Nature and Biodiversity

Why Ukraine is central to Europe’s energy security

A pressure gauge is seen at a gas compressor station and underground gas storage facility in the village of Mryn, north of Kiev, Ukraine, October 15, 2015. Ukrainian energy ministry actions are putting at risk a $300 million loan from the European Bank for Reconstruction and Development, Ukrainian Prime Minister Arseny Yatseniuk said on Thursday. The EBRD approved the loan in September for the purchase of gas from Europe.   REUTERS/Gleb Garanich - RTS4MMG

The European energy market is going through a significant transformation, and Ukraine will play a pivotal role in its future Image: REUTERS/Gleb Garanich

Nataliya Katser-Buchkovska
Co-founder and CEO, Ukrainian Sustainable Investment Fund
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Decarbonizing Energy

The European energy market is going through a significant transformation due to rapid geopolitical, economical and technological changes.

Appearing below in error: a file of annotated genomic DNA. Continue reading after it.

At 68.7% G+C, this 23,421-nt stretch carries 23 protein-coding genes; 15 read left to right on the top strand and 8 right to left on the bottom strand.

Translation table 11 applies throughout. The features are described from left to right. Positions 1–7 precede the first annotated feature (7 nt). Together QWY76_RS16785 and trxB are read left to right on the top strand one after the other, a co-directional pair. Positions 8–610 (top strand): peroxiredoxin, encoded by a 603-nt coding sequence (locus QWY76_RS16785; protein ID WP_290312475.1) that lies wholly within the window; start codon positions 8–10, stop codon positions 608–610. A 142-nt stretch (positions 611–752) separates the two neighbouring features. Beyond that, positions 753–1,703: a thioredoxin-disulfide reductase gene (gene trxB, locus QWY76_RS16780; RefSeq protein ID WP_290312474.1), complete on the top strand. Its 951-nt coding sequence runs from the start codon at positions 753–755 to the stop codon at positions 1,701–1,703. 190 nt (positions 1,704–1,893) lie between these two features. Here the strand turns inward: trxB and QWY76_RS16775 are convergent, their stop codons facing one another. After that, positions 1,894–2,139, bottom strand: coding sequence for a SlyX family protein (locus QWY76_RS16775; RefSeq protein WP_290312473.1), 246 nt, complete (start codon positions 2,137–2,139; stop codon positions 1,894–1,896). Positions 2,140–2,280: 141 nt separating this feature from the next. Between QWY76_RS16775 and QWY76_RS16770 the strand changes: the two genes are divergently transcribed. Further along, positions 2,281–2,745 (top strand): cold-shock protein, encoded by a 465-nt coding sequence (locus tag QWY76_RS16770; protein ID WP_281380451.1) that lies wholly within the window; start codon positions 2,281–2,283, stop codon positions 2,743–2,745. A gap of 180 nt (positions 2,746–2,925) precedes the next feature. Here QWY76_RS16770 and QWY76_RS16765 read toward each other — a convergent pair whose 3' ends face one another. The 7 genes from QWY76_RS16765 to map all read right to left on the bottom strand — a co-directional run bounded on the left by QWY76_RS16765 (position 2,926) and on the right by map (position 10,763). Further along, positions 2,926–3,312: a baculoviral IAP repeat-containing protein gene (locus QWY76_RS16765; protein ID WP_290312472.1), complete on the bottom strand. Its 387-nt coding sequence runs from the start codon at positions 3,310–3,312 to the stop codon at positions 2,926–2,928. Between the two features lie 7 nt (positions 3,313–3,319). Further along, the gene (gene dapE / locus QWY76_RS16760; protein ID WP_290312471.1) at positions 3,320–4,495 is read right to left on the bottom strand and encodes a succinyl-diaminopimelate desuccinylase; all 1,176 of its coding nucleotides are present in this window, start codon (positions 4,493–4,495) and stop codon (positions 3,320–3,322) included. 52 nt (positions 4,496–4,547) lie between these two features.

As energy has no formal boundaries, sustainability and security of supply should be priorities for the bloc.

Why Ukraine’s gas potential matters for Europe

If we look from a wider prospective, Ukraine plays an important role in European energy security. Europe is highly dependent on Russia for its gas supply, but almost 15 European countries transit gas through the Ukrainian gas pipeline corridor.

Today, Ukraine buys gas from 15 independent European suppliers using reverse flows, predominantly from Poland, Slovakia and Hungary.

Despite security issues in the region, Ukraine is a reliable partner in terms of transporting gas, with one of the most powerful gas transmission systems in the world with a total length of 38,600km.

The system is integrated into the wider European gas network and links the systems of neighbouring Russia, Belarus, Poland, Slovakia, Hungary, Romania and Moldova. Taking these facts into account, the integration of Ukrainian gas, electricity, renewables, energy efficiency and the nuclear market with the EU's energy market is essential for regional energy stability.

Energy ties